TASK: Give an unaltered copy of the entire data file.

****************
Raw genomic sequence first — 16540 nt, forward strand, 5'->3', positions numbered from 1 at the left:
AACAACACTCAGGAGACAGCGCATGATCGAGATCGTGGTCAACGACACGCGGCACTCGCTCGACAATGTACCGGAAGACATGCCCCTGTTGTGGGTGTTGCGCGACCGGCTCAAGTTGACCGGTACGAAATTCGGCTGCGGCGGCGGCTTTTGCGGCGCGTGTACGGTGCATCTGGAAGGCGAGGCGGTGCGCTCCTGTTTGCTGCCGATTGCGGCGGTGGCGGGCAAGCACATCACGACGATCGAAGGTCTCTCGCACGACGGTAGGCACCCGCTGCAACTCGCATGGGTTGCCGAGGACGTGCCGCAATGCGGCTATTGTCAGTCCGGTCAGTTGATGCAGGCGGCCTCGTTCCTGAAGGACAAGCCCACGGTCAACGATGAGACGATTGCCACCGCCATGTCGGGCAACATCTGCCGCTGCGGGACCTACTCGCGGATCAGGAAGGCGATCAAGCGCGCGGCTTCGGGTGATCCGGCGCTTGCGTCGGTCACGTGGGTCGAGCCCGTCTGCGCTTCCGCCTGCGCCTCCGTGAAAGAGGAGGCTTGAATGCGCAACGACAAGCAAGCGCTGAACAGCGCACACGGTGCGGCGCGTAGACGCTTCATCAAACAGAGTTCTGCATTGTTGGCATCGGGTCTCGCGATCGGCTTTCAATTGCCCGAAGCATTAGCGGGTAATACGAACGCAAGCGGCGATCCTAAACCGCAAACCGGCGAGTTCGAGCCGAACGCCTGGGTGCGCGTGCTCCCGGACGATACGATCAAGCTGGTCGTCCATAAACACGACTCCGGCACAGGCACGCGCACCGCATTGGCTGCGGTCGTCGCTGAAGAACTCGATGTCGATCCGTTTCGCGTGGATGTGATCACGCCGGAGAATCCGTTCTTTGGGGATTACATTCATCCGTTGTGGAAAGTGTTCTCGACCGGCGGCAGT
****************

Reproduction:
Raw genomic sequence first — 16540 nt, forward strand, 5'->3', positions numbered from 1 at the left:
AACAACACTCAGGAGACAGCGCATGATCGAGATCGTGGTCAACGACACGCGGCACTCGCTCGACAATGTACCGGAAGACATGCCCCTGTTGTGGGTGTTGCGCGACCGGCTCAAGTTGACCGGTACGAAATTCGGCTGCGGCGGCGGCTTTTGCGGCGCGTGTACGGTGCATCTGGAAGGCGAGGCGGTGCGCTCCTGTTTGCTGCCGATTGCGGCGGTGGCGGGCAAGCACATCACGACGATCGAAGGTCTCTCGCACGACGGTAGGCACCCGCTGCAACTCGCATGGGTTGCCGAGGACGTGCCGCAATGCGGCTATTGTCAGTCCGGTCAGTTGATGCAGGCGGCCTCGTTCCTGAAGGACAAGCCCACGGTCAACGATGAGACGATTGCCACCGCCATGTCGGGCAACATCTGCCGCTGCGGGACCTACTCGCGGATCAGGAAGGCGATCAAGCGCGCGGCTTCGGGTGATCCGGCGCTTGCGTCGGTCACGTGGGTCGAGCCCGTCTGCGCTTCCGCCTGCGCCTCCGTGAAAGAGGAGGCTTGAATGCGCAACGACAAGCAAGCGCTGAACAGCGCACACGGTGCGGCGCGTAGACGCTTCATCAAACAGAGTTCTGCATTGTTGGCATCGGGTCTCGCGATCGGCTTTCAATTGCCCGAAGCATTAGCGGGTAATACGAACGCAAGCGGCGATCCTAAACCGCAAACCGGCGAGTTCGAGCCGAACGCCTGGGTGCGCGTGCTCCCGGACGATACGATCAAGCTGGTCGTCCATAAACACGACTCCGGCACAGGCACGCGCACCGCATTGGCTGCGGTCGTCGCTGAAGAACTCGATGTCGATCCGTTTCGCGTGGATGTGATCACGCCGGAGAATCCGTTCTTTGGGGATTACATTCATCCGTTGTGGAAAGTGTTCTCGACCGGCGGCAGT